Monday, March 8, 2010

Iraqis Go to The Polls

Once again, it appears, the indefatigable people of Iraq have braved the threats of extremists and cowards (and by that I don't just mean the Western media), and ventured out, dressed in their finest, and in large numbers, to cast their votes in this latest, crucial round of elections. Bill Ardolino of the Threat Matrix blog over at the Long War journal, quotes the NYT:
Insurgents here vowed to disrupt the election, and the concerted wave of attacks — as many as 100 thunderous blasts in the capital alone starting just before the polls opened — did frighten voters away, but only initially. The shrugging response of voters could signal a fundamental weakening of the insurgency’s potency.

At least 38 people were killed in Baghdad. But at the end of the day, turnout was reported to be higher than expected, and certainly higher than in the last parliamentary election in 2005, marred by a similar level of violence.
And lo, there must have been no small wailing and gnashing of teeth in the editorial catacombs of the Gray lady over this development. Indeed, in numbers too great to link, the predictions have come fast and furious that the Iraqi people, weary of "deteriorating" security (still orders of magnitude more secure than during the much-vaunted Civil War that never quite was...), and growing sectarian strife (amid mounting evidence that Iraqis retain their hard-won nationalism, and persist in identifying themselves as Iraqi to a greater degree than ever before), would stay away from the polls in droves. This was supposed to be a lukewarm turnout, dripping with cynicism and despair, while various sectarian and ethnic groups kept their powder dry against the day when it all came crashing down and those primordial affiliations would rise again.

Once again, the Iraqis appear to have raised a thicket of purple fingers in the faces of the would-be authors of their national obituary. As one Iraqi observer noted, "We have experienced three wars before, so it was just the play of children that we heard.”

But that's not all. Again, quoting the Times:
Despite a long delay, disputes over candidates’ qualifications, arrests, assassinations and finally an all-out assault by insurgents on Sunday morning, the election took place with only a few reports of irregularities. And by Sunday night, something rare was emerging in a region dominated by authoritarian governments: an election cliffhanger.
Official results are not expected for days, but after the polls closed at 5 p.m., party leaders said two coalitions seem to have fared best: the one led by Prime Minister Nouri Kamal al Maliki, who has campaigned for a second time on improved security in Iraq, and another led by the former interim leader, Ayad Allawi, who has promised to overcome Iraq’s sectarian divides.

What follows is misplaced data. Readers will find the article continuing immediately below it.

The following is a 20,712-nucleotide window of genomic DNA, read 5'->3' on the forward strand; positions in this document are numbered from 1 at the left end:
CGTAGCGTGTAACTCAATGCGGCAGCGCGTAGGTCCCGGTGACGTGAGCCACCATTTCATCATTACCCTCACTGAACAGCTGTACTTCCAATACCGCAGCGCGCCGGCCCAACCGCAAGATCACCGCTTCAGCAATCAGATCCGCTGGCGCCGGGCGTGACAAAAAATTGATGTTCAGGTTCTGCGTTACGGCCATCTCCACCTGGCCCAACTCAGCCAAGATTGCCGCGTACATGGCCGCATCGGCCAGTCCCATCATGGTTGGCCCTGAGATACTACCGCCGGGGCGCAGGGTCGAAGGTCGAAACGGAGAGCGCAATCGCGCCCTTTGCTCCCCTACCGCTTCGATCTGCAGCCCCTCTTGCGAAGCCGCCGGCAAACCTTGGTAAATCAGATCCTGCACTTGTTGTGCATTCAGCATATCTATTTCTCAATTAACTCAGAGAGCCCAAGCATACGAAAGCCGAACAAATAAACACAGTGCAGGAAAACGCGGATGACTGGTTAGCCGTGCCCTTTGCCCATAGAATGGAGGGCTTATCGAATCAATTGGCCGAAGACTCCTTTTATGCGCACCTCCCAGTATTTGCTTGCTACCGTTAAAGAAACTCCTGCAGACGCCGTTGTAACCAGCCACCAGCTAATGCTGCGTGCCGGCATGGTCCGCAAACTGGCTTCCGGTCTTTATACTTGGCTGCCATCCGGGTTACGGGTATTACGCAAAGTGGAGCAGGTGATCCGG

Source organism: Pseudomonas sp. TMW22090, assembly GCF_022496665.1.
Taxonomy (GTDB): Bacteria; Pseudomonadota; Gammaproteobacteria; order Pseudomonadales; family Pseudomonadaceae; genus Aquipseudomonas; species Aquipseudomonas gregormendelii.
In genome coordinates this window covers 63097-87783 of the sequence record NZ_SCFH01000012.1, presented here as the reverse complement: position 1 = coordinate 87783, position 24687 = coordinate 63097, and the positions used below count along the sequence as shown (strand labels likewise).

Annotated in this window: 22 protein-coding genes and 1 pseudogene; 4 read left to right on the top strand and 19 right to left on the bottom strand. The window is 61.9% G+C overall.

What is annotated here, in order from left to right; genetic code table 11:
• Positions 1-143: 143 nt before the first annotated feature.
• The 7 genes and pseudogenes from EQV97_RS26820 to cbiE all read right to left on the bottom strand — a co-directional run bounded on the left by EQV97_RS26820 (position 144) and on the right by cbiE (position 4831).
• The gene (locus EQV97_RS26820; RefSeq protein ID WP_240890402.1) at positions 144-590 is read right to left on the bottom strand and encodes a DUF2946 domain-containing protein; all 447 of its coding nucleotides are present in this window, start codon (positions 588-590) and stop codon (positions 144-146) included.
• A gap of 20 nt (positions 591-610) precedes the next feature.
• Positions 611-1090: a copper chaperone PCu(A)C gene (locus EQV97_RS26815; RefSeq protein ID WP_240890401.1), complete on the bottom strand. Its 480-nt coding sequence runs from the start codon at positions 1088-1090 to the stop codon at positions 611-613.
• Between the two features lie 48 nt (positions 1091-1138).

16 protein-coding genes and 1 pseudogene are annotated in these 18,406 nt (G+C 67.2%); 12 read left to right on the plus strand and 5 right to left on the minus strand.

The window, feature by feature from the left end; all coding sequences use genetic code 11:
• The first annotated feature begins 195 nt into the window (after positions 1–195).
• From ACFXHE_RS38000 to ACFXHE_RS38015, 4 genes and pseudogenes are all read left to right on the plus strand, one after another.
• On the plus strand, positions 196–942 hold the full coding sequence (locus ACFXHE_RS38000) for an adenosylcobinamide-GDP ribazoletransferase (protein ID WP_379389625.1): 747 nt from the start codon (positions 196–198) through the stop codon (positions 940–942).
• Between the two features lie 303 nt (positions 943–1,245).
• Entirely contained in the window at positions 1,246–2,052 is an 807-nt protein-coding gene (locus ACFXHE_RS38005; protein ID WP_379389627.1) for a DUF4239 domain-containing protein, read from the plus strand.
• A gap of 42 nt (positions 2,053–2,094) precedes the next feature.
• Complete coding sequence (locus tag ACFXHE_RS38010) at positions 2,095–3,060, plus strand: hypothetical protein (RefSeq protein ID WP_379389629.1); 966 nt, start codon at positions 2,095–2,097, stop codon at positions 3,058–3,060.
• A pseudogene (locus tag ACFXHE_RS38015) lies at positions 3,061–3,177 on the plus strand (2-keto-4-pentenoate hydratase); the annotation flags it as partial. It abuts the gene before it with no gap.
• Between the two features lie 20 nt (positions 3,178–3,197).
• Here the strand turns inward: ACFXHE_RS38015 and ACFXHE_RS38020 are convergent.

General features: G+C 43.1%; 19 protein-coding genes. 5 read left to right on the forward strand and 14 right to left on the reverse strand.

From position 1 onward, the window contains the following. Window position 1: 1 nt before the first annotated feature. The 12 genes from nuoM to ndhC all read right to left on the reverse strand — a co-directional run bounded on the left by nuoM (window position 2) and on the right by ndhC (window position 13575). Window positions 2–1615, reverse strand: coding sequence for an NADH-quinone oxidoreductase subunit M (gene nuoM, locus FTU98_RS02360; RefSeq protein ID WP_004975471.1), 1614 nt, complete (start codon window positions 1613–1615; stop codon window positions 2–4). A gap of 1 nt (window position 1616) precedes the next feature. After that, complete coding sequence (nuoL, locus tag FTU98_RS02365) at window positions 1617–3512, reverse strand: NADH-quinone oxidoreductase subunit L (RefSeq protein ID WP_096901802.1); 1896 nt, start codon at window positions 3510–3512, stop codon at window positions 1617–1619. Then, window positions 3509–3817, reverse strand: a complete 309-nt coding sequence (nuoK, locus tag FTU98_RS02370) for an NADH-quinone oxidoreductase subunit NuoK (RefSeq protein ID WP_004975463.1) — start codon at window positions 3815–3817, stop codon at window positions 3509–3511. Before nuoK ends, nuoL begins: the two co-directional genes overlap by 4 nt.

Despite a previous boycott, and the ill-considered (and fortunately reversed) decision to bar hundreds of Sunni candidates due to purported Baathist affiliations, Sunni voters turned out in large numbers. This further cemented the legitimacy of an election which, when the dust settles, could result in a government in which rival parties are forced to form coalitions and partnerships. A government in which Maliki and Allawi are compelled to find common cause and reconcile their constituencies would be a rare and precious thing in a region in which politics has tended to be a blood-soaked, Manichean affair at best. Where bargaining takes the place of ballistics, and bloodshed becomes more metaphorical than literal, one may legitimately speak of real hope.

Throw in the still-unrealized potential of very significant oil and natural gas deposits, discovered under Sunni lands a couple of years ago (and the associated mitigation of one of the chief obstacles to the ratification of an oil revenue sharing law, given the previous near-monopoly on hydrocarbon deposits by Shiites and Kurds), and you've got some serious seeds, on very fertile soil, for something approaching  political normalization and widespread prosperity. Foreign investment in oil development has been quite robust (though, in contrast with some tediously-cherished narratives, not a lot of it has been American. Which is just stupid).

Corruption is still a problem. It's a Big Problem. And everybody knows it...which, given a demonstrably energized and engaged electorate with very little patience, may work to the Iraqi Republic's advantage. The Iraqis are starting to get a lot less shy about voting to "throw the bums out." You know, now that they are starting to Get It that their vote won't earn them a kicked in door and a midnight ride in the back of a van. It's not unreasonable to suppose that a lot of these guys (and gals!) currently on the take might soon have cause, as they reach for their bags of booty,  to look over their a lot of very pissed-off eyes.

Voting for me is a matter of putting on a suit (one of the few times I ever have to plaster myself in one of those silly things), and driving two minutes to the local firehouse to wait in a short line (nothing a quick pass through The Federalist Papers [thank you, Sony Reader!!] doesn't make go by in a blink). I am floored and awed by the sheer moxie of the Iraqi voters, who risk life and limb and even family (!) to dip their digits in the ink of Liberty.

We could learn a thing or two!

UPDATE:  Some typically on-target words from Victor Davis Hanson on this and related subjects.

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